... Russian-Jewish colony on the west side of Chicago were thrown into a state of intense excitement as soon as the nationality of the young man became known. They were filled with dark forebodings from a swift prescience of what it would mean to them were the oduim of anarchy rightly or wrongly attached to one of their members. It seemed to the residents of Hull-House most important that every effort should be made to ascertain just what did happen, that every means of ...
— Twenty Years At Hull House • Jane Addams

... between a man's moments of prescience and a woman's, is that the man puts them out of his consciousness as quickly as he can, while a woman clings to them fearfully and goes her way a little more carefully for the momentary flash of foresight. David ...
— Turn About Eleanor • Ethel M. Kelley

... of Mr. Landale's weighted brow she propped up her own long sallow face, upon its aching side, with a trembling hand, and, full of agonised prescience, ventured to ...
— The Light of Scarthey • Egerton Castle

... is the cause of death; and sin's alone The cause of God's predestination: And from God's prescience of man's sin doth flow ...
— The Hesperides & Noble Numbers: Vol. 1 and 2 • Robert Herrick

... in the darkness of the night startled him. The idea that he had cast a shuttle of crime into the great loom upon which the fabric of his life was being woven, took complete possession of his mind. With unerring prescience, he saw that it began to be entangled in the mysterious meshes. A consciousness that he was no longer the master but the victim of his destiny seized him and he shuddered. Pepeeta perceived the shudder through the arm which ...
— The Redemption of David Corson • Charles Frederic Goss

... have gone by since the Great War broke out. It needed no prescience, no remarkable statesmanship or gift of forecasting the future, to see that, when such mighty forces were unloosed, and when it had been shown that all treaties and other methods hitherto relied upon for national protection and for mitigating the horror ...
— Theodore Roosevelt and His Times - A Chronicle of the Progressive Movement; Volume 47 in The - Chronicles Of America Series • Harold Howland

... ornamented the interior of the roof beneath which the Magician knelt; before he could remove, the sharp and heavy mass descended on his forehead, and whilst it confirmed the infallibility of his prescience, in an instant deprived him of life. Michael, however, according to the account of Benvenuto da Imola, had strength enough to lift up the stone, and ascertain its weight, after which he declared it was of the exact size he expected; ...
— The Mirror of Literature, Amusement, and Instruction, No. 492 - Vol. 17, No. 492. Saturday, June 4, 1831 • Various

... herself that comfort. Lavretsky was particularly struck by this talent when, immediately after the wedding, he and his wife set off for Lavriki, travelling in a convenient carriage which she had chosen herself. How carefully all their surroundings had been meditated over by Varvara Pavlovna! what prescience she had shown in providing them! What charming travelling contrivances made their appearance in the various convenient corners! what delicious toilet boxes! what excellent coffee machines! and how gracefully did Varvara Pavlovna herself make the coffee in the morning! But it must be confessed that ...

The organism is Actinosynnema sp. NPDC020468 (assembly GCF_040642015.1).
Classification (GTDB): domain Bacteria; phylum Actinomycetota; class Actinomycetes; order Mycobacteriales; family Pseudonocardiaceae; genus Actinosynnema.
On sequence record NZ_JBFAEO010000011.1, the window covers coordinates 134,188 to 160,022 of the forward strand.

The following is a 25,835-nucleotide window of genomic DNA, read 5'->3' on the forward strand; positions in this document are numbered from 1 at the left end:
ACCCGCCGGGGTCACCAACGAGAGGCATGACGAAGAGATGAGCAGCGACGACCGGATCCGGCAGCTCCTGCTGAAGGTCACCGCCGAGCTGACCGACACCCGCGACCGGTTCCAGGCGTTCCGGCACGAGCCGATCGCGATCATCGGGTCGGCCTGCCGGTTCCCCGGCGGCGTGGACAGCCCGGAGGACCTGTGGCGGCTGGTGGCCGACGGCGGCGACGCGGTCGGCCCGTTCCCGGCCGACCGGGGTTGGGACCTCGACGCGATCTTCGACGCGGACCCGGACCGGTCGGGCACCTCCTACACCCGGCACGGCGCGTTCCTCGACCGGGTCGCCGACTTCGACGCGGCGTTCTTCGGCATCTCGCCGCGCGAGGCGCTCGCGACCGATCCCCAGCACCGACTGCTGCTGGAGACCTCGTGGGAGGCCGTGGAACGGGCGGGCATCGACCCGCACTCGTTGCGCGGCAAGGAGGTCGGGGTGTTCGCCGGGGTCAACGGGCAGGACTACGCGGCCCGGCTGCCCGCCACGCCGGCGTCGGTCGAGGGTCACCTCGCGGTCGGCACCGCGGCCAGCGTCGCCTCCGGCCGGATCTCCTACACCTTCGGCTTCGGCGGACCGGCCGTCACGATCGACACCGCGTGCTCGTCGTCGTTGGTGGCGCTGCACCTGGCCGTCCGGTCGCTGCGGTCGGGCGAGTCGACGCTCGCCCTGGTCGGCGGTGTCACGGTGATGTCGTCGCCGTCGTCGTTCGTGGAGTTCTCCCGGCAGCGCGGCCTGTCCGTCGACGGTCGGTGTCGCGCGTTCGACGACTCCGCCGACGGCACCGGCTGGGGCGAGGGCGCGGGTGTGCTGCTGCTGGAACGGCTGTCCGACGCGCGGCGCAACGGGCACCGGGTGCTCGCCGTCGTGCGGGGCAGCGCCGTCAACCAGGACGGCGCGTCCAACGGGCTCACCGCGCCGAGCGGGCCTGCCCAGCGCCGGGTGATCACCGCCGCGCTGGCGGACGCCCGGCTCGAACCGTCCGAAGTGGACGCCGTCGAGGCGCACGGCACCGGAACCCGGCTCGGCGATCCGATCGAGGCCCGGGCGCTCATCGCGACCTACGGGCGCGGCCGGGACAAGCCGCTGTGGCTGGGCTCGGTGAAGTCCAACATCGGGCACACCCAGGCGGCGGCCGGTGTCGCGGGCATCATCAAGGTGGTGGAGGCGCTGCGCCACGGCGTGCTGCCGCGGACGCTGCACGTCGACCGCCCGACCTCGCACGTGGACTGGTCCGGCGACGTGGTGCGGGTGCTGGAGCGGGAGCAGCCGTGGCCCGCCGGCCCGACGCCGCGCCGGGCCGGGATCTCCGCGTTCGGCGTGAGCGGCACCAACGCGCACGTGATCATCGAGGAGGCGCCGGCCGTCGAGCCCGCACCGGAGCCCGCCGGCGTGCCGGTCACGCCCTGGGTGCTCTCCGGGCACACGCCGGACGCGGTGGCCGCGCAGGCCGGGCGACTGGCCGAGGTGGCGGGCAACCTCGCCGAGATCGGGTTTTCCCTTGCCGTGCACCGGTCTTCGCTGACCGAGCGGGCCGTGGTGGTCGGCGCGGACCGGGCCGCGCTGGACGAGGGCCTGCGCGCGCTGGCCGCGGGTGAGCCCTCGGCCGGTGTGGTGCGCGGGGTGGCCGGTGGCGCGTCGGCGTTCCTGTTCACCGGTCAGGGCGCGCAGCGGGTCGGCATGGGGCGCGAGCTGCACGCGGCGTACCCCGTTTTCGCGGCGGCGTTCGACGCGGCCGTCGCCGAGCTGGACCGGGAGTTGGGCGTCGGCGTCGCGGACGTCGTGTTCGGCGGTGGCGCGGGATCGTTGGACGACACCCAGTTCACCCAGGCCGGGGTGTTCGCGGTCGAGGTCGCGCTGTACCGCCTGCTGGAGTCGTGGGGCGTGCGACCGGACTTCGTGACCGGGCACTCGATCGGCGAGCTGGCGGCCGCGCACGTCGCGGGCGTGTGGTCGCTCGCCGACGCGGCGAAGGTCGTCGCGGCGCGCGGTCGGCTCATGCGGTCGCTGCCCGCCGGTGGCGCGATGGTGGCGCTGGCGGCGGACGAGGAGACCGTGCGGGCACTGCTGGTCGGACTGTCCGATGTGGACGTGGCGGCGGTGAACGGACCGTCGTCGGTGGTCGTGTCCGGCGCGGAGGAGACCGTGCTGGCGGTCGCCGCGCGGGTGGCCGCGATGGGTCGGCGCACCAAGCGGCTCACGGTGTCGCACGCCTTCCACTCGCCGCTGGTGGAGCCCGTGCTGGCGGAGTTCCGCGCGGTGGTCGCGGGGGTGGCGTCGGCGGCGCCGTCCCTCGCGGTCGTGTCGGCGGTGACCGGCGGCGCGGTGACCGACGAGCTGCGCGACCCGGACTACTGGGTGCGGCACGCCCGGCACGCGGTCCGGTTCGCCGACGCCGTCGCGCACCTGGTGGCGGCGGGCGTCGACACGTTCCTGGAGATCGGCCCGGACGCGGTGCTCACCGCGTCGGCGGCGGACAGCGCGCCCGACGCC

— Liza - "A nest of nobles" • Ivan Sergeevich Turgenev

... may have been prescience, it may have been merely the deplorable state of his nerves, but, as he continued to look out upon that unfamiliar landscape, the beauty of it, in growing on him, became almost intolerable. It affected him with an indescribable uneasiness, a yearning, a foreboding, a terror. He gave a deep sigh ...
— The Divine Fire • May Sinclair

... conquest of the industrial and commercial worlds by the power of associated capital. To-day the new feudalism has more than half entangled society in its meshes, and its complete establishment stares us in the face. What perspicuity to have foreseen so clearly what is now being realized! If prescience is a test of science—if the foretelling of future events is a test of the laws that govern them and from which they are deducible, then Fourier must have discovered at least some of the laws which govern ...
— Brook Farm • John Thomas Codman

... bay as our boat went sailing Under the skies of Augustine, Wan on the waters the mist lay veiling Under the skies of Augustine.— Was it the joy that begot the sorrow?— Joy that was filled with the dreams that borrow Prescience sad of a far To-morrow,— There in the Now that was all too keen, That shadowed the fate that might intervene? As over the bay our boat went sailing ...
— Myth and Romance - Being a Book of Verses • Madison Cawein

... hard, since there were many hands to lighten it; he was brought into contact with a magnificence of which he had never dreamed. As always, he kept his eyes and ears open; with his strange, sure prescience that all he could see and hear and know would be useful to him, somehow, somewhen, he set out to learn all he could of the life of the great mansion and of ...
— Nicanor - Teller of Tales - A Story of Roman Britain • C. Bryson Taylor